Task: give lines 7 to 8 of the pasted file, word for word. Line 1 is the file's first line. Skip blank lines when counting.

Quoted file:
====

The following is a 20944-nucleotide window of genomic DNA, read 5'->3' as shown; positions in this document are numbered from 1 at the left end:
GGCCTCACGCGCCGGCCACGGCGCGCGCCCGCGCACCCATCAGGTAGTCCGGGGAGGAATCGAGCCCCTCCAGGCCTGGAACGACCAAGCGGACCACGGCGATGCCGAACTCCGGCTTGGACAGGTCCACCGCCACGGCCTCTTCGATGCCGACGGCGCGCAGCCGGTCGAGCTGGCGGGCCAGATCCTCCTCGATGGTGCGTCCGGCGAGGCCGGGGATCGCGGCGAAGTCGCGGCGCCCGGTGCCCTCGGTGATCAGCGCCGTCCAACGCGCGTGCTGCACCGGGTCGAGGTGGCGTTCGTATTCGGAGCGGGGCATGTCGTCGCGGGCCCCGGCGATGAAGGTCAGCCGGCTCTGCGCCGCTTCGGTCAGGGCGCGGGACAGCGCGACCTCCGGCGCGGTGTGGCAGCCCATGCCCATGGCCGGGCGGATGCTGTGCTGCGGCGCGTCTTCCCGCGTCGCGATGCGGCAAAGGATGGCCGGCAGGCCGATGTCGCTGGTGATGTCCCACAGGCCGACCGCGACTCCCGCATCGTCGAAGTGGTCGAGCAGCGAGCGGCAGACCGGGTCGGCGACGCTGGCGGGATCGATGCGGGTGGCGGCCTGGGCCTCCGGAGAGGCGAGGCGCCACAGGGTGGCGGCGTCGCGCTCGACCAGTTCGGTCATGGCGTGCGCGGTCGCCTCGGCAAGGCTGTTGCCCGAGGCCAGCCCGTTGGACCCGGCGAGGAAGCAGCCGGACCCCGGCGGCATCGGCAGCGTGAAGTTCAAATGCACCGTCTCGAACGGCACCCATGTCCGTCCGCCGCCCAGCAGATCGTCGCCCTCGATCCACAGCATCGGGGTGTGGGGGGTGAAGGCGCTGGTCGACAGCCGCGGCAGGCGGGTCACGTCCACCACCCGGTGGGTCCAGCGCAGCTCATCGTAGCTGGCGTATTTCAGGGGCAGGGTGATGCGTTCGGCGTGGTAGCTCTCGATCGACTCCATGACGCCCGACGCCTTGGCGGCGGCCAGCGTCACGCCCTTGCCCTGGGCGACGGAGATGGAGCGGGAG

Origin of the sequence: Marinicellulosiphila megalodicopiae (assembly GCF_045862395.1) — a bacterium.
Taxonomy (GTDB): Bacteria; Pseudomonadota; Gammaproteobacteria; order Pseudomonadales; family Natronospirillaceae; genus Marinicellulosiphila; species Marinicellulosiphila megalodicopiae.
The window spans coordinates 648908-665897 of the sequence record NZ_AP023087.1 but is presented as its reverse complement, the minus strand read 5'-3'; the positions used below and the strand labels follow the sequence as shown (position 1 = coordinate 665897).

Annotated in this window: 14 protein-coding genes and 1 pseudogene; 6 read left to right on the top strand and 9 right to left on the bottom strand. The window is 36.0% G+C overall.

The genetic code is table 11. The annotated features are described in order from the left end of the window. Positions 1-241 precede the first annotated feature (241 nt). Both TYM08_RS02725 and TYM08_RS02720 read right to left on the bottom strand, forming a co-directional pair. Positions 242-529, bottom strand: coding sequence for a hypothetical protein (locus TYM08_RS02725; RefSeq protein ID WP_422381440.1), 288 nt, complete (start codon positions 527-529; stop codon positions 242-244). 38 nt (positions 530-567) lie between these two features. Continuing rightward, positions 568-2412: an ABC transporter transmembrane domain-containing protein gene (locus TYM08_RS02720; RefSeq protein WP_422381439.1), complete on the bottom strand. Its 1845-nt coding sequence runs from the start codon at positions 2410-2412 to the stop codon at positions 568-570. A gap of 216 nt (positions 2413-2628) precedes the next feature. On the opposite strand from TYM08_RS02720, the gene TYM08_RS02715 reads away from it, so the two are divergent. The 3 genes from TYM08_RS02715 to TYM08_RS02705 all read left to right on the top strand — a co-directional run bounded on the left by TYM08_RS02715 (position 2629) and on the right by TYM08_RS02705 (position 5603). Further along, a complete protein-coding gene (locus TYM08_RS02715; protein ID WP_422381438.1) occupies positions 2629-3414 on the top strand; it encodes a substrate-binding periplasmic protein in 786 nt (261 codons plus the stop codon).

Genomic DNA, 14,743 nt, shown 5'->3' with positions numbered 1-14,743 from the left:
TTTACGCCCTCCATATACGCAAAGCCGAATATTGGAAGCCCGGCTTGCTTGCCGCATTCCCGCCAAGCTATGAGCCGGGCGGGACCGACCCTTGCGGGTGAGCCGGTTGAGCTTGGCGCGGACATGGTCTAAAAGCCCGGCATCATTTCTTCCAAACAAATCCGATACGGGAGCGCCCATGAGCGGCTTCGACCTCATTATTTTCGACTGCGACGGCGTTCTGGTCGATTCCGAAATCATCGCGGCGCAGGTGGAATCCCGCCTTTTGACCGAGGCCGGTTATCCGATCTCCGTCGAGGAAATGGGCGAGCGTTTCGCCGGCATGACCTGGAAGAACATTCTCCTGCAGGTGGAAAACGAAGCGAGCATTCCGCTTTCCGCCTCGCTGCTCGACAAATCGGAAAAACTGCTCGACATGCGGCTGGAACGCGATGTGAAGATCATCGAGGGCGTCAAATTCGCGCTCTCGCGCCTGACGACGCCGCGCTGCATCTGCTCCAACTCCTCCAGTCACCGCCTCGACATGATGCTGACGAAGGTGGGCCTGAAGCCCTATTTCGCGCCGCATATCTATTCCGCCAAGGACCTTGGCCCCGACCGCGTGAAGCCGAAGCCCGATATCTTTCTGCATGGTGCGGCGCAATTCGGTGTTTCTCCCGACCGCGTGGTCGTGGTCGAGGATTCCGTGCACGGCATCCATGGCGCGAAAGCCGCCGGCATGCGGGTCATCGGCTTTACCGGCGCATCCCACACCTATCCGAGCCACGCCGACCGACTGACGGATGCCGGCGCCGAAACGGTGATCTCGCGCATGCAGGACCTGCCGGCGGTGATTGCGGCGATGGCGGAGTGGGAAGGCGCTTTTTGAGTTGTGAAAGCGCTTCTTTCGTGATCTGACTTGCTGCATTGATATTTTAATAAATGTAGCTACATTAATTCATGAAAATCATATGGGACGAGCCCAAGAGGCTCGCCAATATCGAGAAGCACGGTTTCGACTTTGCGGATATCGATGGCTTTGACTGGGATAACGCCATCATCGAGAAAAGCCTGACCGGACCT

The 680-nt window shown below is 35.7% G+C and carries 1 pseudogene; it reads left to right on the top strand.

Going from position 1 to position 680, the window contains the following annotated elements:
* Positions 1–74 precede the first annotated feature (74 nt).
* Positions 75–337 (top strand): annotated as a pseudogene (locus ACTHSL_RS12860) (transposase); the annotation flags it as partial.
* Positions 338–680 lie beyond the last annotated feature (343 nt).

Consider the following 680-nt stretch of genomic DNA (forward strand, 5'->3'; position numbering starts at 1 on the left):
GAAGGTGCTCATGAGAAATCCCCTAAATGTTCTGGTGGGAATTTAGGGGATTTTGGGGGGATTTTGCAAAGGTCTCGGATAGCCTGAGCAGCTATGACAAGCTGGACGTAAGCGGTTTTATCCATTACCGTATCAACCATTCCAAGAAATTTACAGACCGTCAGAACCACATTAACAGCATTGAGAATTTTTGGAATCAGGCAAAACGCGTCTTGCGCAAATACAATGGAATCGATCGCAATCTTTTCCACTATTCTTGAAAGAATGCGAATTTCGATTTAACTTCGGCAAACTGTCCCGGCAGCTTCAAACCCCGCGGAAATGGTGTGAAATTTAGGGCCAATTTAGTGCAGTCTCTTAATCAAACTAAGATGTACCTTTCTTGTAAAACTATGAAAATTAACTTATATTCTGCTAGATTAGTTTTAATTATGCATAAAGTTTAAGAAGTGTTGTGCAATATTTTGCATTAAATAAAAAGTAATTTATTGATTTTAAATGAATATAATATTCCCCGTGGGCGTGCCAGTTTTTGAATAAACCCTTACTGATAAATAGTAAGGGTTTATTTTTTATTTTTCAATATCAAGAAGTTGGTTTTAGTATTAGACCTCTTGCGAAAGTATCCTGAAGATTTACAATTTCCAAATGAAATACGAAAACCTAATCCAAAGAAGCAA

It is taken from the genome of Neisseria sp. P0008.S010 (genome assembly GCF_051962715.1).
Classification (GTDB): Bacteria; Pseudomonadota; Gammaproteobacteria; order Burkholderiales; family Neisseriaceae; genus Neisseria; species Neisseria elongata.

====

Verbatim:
The genetic code is table 11. The annotated features are described in order from the left end of the window. Positions 1-241 precede the first annotated feature (241 nt). Both TYM08_RS02725 and TYM08_RS02720 read right to left on the bottom strand, forming a co-directional pair. Positions 242-529, bottom strand: coding sequence for a hypothetical protein (locus TYM08_RS02725; RefSeq protein ID WP_422381440.1), 288 nt, complete (start codon positions 527-529; stop codon positions 242-244). 38 nt (positions 530-567) lie between these two features. Continuing rightward, positions 568-2412: an ABC transporter transmembrane domain-containing protein gene (locus TYM08_RS02720; RefSeq protein WP_422381439.1), complete on the bottom strand. Its 1845-nt coding sequence runs from the start codon at positions 2410-2412 to the stop codon at positions 568-570. A gap of 216 nt (positions 2413-2628) precedes the next feature. On the opposite strand from TYM08_RS02720, the gene TYM08_RS02715 reads away from it, so the two are divergent. The 3 genes from TYM08_RS02715 to TYM08_RS02705 all read left to right on the top strand — a co-directional run bounded on the left by TYM08_RS02715 (position 2629) and on the right by TYM08_RS02705 (position 5603). Further along, a complete protein-coding gene (locus TYM08_RS02715; protein ID WP_422381438.1) occupies positions 2629-3414 on the top strand; it encodes a substrate-binding periplasmic protein in 786 nt (261 codons plus the stop codon).

Genomic DNA, 14,743 nt, shown 5'->3' with positions numbered 1-14,743 from the left: